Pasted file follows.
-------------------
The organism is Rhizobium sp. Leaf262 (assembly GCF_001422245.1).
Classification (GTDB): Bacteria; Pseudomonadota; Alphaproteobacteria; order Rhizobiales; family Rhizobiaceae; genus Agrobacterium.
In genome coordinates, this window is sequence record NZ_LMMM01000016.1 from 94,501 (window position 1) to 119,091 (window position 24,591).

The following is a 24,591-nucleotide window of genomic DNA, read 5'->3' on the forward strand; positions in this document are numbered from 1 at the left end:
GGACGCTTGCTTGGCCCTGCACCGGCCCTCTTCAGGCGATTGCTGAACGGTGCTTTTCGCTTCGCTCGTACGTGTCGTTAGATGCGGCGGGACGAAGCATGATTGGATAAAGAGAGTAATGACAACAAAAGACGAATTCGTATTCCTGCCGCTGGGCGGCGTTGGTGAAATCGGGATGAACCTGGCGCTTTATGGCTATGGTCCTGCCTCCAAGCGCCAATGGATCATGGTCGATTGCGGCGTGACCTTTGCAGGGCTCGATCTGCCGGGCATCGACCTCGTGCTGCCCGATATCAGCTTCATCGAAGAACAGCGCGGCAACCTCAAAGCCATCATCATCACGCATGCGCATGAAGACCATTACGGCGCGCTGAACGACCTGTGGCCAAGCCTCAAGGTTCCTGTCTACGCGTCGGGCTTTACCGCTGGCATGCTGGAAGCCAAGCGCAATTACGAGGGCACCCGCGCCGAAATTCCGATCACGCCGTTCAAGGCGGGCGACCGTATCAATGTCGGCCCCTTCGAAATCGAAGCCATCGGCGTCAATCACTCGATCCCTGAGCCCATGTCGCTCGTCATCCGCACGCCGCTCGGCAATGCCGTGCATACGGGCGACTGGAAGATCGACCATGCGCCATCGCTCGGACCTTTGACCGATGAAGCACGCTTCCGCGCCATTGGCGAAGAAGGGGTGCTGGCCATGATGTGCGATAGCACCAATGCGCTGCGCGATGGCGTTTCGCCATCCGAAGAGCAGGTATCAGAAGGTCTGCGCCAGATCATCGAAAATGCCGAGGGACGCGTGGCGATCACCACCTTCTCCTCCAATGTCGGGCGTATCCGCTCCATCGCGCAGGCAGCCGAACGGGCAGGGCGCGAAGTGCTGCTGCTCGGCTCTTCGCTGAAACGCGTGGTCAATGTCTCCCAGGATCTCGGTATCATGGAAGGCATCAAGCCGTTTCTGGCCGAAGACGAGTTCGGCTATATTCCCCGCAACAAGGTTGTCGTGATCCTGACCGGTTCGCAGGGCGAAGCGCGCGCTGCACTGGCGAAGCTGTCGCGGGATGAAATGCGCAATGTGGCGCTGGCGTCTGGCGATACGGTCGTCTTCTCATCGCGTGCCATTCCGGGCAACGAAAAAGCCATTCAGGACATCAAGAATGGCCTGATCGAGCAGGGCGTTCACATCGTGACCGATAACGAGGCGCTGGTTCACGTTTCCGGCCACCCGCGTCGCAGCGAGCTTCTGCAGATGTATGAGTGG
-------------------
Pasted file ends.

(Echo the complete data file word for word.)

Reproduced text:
The organism is Rhizobium sp. Leaf262 (assembly GCF_001422245.1).
Classification (GTDB): Bacteria; Pseudomonadota; Alphaproteobacteria; order Rhizobiales; family Rhizobiaceae; genus Agrobacterium.
In genome coordinates, this window is sequence record NZ_LMMM01000016.1 from 94,501 (window position 1) to 119,091 (window position 24,591).

The following is a 24,591-nucleotide window of genomic DNA, read 5'->3' on the forward strand; positions in this document are numbered from 1 at the left end:
GGACGCTTGCTTGGCCCTGCACCGGCCCTCTTCAGGCGATTGCTGAACGGTGCTTTTCGCTTCGCTCGTACGTGTCGTTAGATGCGGCGGGACGAAGCATGATTGGATAAAGAGAGTAATGACAACAAAAGACGAATTCGTATTCCTGCCGCTGGGCGGCGTTGGTGAAATCGGGATGAACCTGGCGCTTTATGGCTATGGTCCTGCCTCCAAGCGCCAATGGATCATGGTCGATTGCGGCGTGACCTTTGCAGGGCTCGATCTGCCGGGCATCGACCTCGTGCTGCCCGATATCAGCTTCATCGAAGAACAGCGCGGCAACCTCAAAGCCATCATCATCACGCATGCGCATGAAGACCATTACGGCGCGCTGAACGACCTGTGGCCAAGCCTCAAGGTTCCTGTCTACGCGTCGGGCTTTACCGCTGGCATGCTGGAAGCCAAGCGCAATTACGAGGGCACCCGCGCCGAAATTCCGATCACGCCGTTCAAGGCGGGCGACCGTATCAATGTCGGCCCCTTCGAAATCGAAGCCATCGGCGTCAATCACTCGATCCCTGAGCCCATGTCGCTCGTCATCCGCACGCCGCTCGGCAATGCCGTGCATACGGGCGACTGGAAGATCGACCATGCGCCATCGCTCGGACCTTTGACCGATGAAGCACGCTTCCGCGCCATTGGCGAAGAAGGGGTGCTGGCCATGATGTGCGATAGCACCAATGCGCTGCGCGATGGCGTTTCGCCATCCGAAGAGCAGGTATCAGAAGGTCTGCGCCAGATCATCGAAAATGCCGAGGGACGCGTGGCGATCACCACCTTCTCCTCCAATGTCGGGCGTATCCGCTCCATCGCGCAGGCAGCCGAACGGGCAGGGCGCGAAGTGCTGCTGCTCGGCTCTTCGCTGAAACGCGTGGTCAATGTCTCCCAGGATCTCGGTATCATGGAAGGCATCAAGCCGTTTCTGGCCGAAGACGAGTTCGGCTATATTCCCCGCAACAAGGTTGTCGTGATCCTGACCGGTTCGCAGGGCGAAGCGCGCGCTGCACTGGCGAAGCTGTCGCGGGATGAAATGCGCAATGTGGCGCTGGCGTCTGGCGATACGGTCGTCTTCTCATCGCGTGCCATTCCGGGCAACGAAAAAGCCATTCAGGACATCAAGAATGGCCTGATCGAGCAGGGCGTTCACATCGTGACCGATAACGAGGCGCTGGTTCACGTTTCCGGCCACCCGCGTCGCAGCGAGCTTCTGCAGATGTATGAGTGG